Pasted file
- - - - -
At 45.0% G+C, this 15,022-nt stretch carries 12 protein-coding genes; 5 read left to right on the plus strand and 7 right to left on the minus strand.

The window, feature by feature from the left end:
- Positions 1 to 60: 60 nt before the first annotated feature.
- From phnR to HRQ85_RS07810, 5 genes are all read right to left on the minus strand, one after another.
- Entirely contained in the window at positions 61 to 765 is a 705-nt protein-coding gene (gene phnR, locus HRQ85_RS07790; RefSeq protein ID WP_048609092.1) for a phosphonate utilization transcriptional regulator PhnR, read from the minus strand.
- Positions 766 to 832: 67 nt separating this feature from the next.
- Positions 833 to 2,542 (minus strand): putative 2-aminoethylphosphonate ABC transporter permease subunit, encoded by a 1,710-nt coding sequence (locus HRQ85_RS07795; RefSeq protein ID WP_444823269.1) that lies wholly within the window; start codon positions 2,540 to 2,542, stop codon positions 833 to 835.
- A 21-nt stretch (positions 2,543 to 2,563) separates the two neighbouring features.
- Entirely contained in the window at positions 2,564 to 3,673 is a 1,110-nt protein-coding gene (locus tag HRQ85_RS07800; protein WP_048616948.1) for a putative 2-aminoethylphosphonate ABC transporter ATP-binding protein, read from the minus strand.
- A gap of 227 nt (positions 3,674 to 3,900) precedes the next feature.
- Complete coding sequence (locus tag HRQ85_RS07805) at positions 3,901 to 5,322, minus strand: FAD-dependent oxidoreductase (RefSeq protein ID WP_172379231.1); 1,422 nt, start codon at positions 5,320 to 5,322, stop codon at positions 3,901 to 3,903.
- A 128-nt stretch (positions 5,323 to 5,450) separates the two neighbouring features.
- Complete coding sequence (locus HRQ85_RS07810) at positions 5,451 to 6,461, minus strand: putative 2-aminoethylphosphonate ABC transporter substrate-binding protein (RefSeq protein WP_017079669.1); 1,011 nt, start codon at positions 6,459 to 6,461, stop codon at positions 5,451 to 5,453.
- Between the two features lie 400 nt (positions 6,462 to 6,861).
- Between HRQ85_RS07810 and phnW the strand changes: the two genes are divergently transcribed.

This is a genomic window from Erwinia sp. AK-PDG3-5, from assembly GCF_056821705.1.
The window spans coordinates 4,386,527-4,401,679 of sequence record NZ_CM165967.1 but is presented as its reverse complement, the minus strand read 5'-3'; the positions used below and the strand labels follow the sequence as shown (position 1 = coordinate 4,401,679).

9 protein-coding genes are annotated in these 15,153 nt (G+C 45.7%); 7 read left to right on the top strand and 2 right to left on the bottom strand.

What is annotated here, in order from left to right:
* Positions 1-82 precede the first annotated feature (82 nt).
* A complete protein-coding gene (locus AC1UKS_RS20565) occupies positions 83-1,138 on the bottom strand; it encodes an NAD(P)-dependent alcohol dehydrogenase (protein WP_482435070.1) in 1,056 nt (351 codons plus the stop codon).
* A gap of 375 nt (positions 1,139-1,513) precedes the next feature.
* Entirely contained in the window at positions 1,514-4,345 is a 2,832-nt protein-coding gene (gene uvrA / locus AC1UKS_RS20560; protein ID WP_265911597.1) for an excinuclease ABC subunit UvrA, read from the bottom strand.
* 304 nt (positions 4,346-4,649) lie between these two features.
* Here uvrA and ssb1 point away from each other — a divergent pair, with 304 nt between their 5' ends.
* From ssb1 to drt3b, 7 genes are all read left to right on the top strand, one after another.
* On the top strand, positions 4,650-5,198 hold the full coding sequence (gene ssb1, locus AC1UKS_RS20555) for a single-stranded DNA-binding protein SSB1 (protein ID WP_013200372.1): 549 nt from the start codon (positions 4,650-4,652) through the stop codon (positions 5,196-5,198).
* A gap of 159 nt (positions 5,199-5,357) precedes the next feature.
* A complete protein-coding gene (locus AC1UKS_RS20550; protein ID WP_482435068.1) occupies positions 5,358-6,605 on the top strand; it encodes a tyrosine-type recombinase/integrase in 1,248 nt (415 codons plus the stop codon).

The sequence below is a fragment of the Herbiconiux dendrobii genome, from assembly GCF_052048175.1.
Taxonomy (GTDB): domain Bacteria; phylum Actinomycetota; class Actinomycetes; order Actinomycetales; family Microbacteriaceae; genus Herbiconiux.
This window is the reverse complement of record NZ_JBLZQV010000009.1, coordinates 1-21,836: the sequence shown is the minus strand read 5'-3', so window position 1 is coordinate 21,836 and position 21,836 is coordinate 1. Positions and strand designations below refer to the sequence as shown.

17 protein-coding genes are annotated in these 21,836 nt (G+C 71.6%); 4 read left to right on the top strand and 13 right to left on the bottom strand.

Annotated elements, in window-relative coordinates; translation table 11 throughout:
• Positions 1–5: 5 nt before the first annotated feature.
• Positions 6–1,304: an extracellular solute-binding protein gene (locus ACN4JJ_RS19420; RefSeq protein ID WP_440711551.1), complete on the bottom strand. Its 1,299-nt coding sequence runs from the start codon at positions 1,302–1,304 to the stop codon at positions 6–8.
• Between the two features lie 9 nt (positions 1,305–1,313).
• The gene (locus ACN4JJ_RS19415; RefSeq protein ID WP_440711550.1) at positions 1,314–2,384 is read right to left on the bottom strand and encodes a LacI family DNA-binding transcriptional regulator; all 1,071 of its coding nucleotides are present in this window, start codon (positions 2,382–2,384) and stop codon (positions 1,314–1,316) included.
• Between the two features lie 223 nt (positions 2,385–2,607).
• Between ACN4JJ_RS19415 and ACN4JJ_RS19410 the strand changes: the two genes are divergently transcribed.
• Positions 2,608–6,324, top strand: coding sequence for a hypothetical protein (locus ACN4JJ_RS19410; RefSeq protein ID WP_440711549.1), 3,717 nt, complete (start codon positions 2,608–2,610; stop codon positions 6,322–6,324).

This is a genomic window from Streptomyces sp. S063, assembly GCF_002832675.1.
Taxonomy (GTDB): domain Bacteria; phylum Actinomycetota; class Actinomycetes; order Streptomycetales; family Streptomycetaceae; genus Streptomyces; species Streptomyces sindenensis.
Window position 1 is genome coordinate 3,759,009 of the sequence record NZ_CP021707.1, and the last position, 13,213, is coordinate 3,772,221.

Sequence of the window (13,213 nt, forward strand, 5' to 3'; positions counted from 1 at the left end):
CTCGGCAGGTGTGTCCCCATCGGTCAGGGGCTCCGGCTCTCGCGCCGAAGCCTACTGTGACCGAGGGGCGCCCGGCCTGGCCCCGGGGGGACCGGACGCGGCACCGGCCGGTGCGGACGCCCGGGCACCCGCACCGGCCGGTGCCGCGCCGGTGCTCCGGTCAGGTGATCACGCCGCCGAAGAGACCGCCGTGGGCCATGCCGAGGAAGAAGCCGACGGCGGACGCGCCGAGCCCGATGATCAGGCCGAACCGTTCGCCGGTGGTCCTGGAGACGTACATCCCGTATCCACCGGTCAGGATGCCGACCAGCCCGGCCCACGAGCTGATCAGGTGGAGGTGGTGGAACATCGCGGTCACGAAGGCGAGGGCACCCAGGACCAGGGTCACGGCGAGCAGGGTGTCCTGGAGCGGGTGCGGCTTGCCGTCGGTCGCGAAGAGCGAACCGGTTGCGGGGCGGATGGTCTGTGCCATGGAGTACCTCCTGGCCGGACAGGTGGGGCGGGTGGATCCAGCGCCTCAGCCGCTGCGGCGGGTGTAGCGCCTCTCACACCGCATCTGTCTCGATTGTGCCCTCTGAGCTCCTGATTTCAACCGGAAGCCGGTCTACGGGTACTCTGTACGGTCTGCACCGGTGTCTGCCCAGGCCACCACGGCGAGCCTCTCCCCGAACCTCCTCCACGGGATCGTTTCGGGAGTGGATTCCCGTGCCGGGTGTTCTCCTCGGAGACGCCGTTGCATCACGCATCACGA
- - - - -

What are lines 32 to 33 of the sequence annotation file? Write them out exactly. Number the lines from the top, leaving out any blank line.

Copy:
This window is the reverse complement of record NZ_JBLZQV010000009.1, coordinates 1-21,836: the sequence shown is the minus strand read 5'-3', so window position 1 is coordinate 21,836 and position 21,836 is coordinate 1. Positions and strand designations below refer to the sequence as shown.

17 protein-coding genes are annotated in these 21,836 nt (G+C 71.6%); 4 read left to right on the top strand and 13 right to left on the bottom strand.